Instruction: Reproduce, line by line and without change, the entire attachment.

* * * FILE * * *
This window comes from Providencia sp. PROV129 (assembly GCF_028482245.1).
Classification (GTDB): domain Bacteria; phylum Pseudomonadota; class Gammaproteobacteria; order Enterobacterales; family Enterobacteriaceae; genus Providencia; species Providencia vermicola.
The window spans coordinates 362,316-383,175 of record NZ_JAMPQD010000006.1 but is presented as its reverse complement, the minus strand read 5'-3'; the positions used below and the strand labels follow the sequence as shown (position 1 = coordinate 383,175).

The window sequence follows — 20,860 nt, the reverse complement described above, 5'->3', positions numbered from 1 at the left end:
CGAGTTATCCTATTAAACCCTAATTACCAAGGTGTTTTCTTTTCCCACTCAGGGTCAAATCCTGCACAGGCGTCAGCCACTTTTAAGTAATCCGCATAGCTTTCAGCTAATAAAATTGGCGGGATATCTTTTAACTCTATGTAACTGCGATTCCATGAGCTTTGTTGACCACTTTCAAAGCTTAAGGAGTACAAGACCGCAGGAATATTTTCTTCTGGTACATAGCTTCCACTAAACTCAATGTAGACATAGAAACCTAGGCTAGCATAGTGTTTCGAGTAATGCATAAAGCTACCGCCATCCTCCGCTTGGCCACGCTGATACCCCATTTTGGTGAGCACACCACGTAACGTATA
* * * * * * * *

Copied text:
This window comes from Providencia sp. PROV129 (assembly GCF_028482245.1).
Classification (GTDB): domain Bacteria; phylum Pseudomonadota; class Gammaproteobacteria; order Enterobacterales; family Enterobacteriaceae; genus Providencia; species Providencia vermicola.
The window spans coordinates 362,316-383,175 of record NZ_JAMPQD010000006.1 but is presented as its reverse complement, the minus strand read 5'-3'; the positions used below and the strand labels follow the sequence as shown (position 1 = coordinate 383,175).

The window sequence follows — 20,860 nt, the reverse complement described above, 5'->3', positions numbered from 1 at the left end:
CGAGTTATCCTATTAAACCCTAATTACCAAGGTGTTTTCTTTTCCCACTCAGGGTCAAATCCTGCACAGGCGTCAGCCACTTTTAAGTAATCCGCATAGCTTTCAGCTAATAAAATTGGCGGGATATCTTTTAACTCTATGTAACTGCGATTCCATGAGCTTTGTTGACCACTTTCAAAGCTTAAGGAGTACAAGACCGCAGGAATATTTTCTTCTGGTACATAGCTTCCACTAAACTCAATGTAGACATAGAAACCTAGGCTAGCATAGTGTTTCGAGTAATGCATAAAGCTACCGCCATCCTCCGCTTGGCCACGCTGATACCCCATTTTGGTGAGCACACCACGTAACGTATA